As early estimates of damages from hurricane Harvey point towards an overall economic impact in the low tens of billions of dollars with flooding likely to have caused the majority, the National Flood Insurance Program’s (NFIP) reinsurance layer looks increasingly at risk of paying out.
As our other publication ReinsuranceNe.ws reported earlier today, the NFIP purchased a $1.024 billion reinsurance program at the January 2017 renewal season and this could now be at risk from hurricane Harvey.
The attachment point for the NFIP’s reinsurance program sits at just $4 billion of losses to the Federal flood insurer, with the reinsurance then set to pay up to 26% of the NFIP’s losses from the attachment point up to an $8 billion loss arising from a single flooding event.
Given the severity of the flooding from hurricane Harvey, which is being called the worst rainstorm in American history, it seems almost guaranteed that the NFIP’s reinsurance program will be called on to pay for at least some of the losses the insurance scheme suffers.
The flooding from hurricane Harvey is said to be significantly more severe and widespread than tropical storm Allison from 2001, and that storm caused an NFIP loss of over $1.1 billion.
Harvey has even been likened to hurricane Katrina, a storm that caused roughly $16 billion of NFIP losses, is possibly worse than superstorm Sandy, which caused an $8.4 billion NFIP loss, and the flooding is certainly worse than hurricane Ike, which was a $2.4 billion NFIP loss.
So it’s very easy to see the NFIP flood loss from hurricane Harvey exceeding $4 billion and getting well on the way towards the $8 billion upper exhaustion limit for the Program’s reinsurance arrangements.
The NFIP’s reinsurance program is backed by 25 reinsurers from around the world, with a significant participation from the likes of the major four European players, as well as many Bermudian reinsurance firms.
A $1.024 billion loss could well be coming their way, from the NFIP, which would be the first time that private reinsurance market capital has backed up the NFIP after a major loss event.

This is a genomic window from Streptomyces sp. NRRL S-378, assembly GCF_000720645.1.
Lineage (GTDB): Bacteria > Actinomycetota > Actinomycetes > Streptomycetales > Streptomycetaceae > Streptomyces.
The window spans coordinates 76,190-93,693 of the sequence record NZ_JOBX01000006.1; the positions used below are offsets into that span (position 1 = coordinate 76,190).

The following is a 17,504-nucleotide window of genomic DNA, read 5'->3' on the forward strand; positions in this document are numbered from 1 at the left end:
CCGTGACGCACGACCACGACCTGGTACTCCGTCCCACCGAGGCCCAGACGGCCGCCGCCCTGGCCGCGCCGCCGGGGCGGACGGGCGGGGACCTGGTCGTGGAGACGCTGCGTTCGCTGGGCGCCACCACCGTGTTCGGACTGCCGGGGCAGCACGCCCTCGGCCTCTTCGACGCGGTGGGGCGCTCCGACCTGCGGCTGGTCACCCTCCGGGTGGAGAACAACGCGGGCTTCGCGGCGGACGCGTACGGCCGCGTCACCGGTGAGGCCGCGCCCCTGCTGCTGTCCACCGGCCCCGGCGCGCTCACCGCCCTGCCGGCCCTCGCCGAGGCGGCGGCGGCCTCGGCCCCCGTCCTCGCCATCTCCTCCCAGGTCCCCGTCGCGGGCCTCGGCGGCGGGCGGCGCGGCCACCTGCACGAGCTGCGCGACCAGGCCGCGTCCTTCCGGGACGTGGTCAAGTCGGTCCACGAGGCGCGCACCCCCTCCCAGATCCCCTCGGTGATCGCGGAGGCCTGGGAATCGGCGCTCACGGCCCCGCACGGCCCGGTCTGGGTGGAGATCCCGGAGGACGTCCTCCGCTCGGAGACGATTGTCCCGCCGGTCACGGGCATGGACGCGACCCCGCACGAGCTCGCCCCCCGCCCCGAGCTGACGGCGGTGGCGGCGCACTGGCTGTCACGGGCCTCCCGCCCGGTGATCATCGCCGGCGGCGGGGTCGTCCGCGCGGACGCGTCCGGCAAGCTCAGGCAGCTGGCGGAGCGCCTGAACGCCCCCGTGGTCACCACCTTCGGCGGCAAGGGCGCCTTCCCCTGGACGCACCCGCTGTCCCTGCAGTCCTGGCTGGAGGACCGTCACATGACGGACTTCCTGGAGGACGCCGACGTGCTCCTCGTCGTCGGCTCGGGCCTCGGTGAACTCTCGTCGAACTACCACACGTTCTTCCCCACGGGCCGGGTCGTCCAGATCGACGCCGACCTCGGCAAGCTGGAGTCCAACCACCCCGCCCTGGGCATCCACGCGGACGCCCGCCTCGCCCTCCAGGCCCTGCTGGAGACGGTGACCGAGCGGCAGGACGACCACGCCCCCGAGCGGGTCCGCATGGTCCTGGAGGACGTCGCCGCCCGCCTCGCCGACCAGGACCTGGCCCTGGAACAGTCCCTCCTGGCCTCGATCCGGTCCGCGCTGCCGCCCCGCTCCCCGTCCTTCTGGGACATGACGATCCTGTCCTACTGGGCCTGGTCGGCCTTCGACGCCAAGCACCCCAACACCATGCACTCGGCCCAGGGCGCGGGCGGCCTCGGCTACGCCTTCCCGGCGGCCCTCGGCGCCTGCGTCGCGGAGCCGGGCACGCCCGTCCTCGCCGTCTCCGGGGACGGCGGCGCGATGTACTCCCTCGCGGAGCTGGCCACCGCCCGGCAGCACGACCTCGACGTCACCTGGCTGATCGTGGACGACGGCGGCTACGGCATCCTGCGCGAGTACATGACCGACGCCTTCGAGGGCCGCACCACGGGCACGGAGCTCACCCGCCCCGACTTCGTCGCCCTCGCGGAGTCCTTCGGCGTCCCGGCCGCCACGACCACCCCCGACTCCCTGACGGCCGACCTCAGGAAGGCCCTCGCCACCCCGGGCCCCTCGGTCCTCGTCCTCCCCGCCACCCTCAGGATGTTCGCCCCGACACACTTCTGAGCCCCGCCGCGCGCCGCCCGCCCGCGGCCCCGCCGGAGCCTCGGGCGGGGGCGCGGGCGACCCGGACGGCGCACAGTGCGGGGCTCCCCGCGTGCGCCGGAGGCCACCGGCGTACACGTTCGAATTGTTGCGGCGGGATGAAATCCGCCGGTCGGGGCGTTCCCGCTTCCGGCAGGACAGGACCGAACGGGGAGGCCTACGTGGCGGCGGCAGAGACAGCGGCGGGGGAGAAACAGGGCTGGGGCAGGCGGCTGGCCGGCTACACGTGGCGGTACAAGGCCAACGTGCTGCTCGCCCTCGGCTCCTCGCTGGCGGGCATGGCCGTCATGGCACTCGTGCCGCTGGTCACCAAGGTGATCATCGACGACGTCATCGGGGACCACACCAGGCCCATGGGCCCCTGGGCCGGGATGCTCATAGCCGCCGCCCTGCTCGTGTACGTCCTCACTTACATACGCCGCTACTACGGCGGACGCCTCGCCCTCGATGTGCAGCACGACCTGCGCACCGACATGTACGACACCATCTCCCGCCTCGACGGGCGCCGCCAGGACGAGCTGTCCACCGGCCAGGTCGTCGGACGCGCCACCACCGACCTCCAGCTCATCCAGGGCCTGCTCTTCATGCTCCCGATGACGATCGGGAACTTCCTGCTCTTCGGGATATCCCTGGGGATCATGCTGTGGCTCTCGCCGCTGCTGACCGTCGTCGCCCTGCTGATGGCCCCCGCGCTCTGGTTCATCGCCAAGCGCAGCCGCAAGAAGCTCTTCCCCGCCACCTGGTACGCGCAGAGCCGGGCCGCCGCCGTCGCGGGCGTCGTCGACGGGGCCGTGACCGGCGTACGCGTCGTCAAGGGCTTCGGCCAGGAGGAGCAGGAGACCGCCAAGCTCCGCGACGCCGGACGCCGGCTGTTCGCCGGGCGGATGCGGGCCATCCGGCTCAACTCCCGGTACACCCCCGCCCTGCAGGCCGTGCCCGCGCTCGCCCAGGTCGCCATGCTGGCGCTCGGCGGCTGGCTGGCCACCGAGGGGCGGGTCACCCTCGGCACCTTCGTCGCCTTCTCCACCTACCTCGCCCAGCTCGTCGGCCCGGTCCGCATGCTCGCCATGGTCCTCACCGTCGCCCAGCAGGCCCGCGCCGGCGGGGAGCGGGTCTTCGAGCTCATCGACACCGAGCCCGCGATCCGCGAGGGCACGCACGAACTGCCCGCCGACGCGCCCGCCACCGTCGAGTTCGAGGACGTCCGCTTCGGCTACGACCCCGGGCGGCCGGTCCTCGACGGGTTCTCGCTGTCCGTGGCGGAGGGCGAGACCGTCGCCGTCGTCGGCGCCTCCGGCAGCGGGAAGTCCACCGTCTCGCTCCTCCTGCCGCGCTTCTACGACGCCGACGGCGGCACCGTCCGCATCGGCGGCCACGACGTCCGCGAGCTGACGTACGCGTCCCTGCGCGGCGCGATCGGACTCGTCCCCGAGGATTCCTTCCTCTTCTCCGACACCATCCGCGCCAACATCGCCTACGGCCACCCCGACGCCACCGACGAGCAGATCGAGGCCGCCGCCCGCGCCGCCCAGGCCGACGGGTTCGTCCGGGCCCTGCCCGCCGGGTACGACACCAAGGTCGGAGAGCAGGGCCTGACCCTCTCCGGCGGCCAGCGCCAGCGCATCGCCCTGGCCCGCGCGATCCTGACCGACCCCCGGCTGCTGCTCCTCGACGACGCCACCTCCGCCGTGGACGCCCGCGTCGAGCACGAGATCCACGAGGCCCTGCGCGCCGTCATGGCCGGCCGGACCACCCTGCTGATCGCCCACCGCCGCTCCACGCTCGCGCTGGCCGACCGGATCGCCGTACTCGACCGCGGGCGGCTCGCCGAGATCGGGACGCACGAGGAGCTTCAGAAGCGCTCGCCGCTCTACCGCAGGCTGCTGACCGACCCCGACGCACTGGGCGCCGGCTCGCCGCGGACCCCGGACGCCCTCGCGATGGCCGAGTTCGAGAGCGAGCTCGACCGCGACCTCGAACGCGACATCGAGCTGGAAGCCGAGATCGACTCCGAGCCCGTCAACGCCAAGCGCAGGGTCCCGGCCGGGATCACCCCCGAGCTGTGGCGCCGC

Hurricane Harvey continues to bring torrential rainfall with it and this is now heading further along the coastline towards Louisiana, which will exacerbate the situation and increase the losses that the NFIP will have to deal with.
The NFIP is still almost $25 billion in debt to the U.S. Treasury, so the $1 billion of reinsurance support will be very valuable, but not enough to help the Program as it approaches another reauthorisation in September.
It is to be hoped that the magnitude of losses from hurricane Harvey and the sheer devastation the flooding has caused in Texas will highlight the need for NFIP reform and also the role that reinsurance capital and insurance-linked securities (ILS) could play in helping to finance the Program as it reforms.
Reinsurance and capital market backed ILS or catastrophe bonds can lessen the burden for the government to bear, while supporting financing during a time of reform and could also pay out very quickly as well, were parametric triggers to be used to cover the most imminent severe losses.
That could be extremely valuable, for example a parametric flood catastrophe bond that paid out based on the forecast being for over 20 inches of rain in a 24 hour period (as seen with Harvey). A few hundred million dollars of cat bond pay out could already have been mobilised to put towards relied and recovery efforts, had the NFIP or indeed the state of Texas purchased such coverage.
The NFIP said that there is a 17.2% chance of a flood loss event severe enough to trigger its reinsurance in 2017. Hurricane Harvey looks like it could be that event.
Analysts at J.P. Morgan Cazenove concurred, saying; “It would appear that this placement will generate losses for the Reinsurers on the panel, which includes all 4 European reinsurers we believe, although in the context of the overall loss this is likely to be fairly small, in our view. We would assume similar market share on the NFIP programme to the reinsurers’ market wide market share.”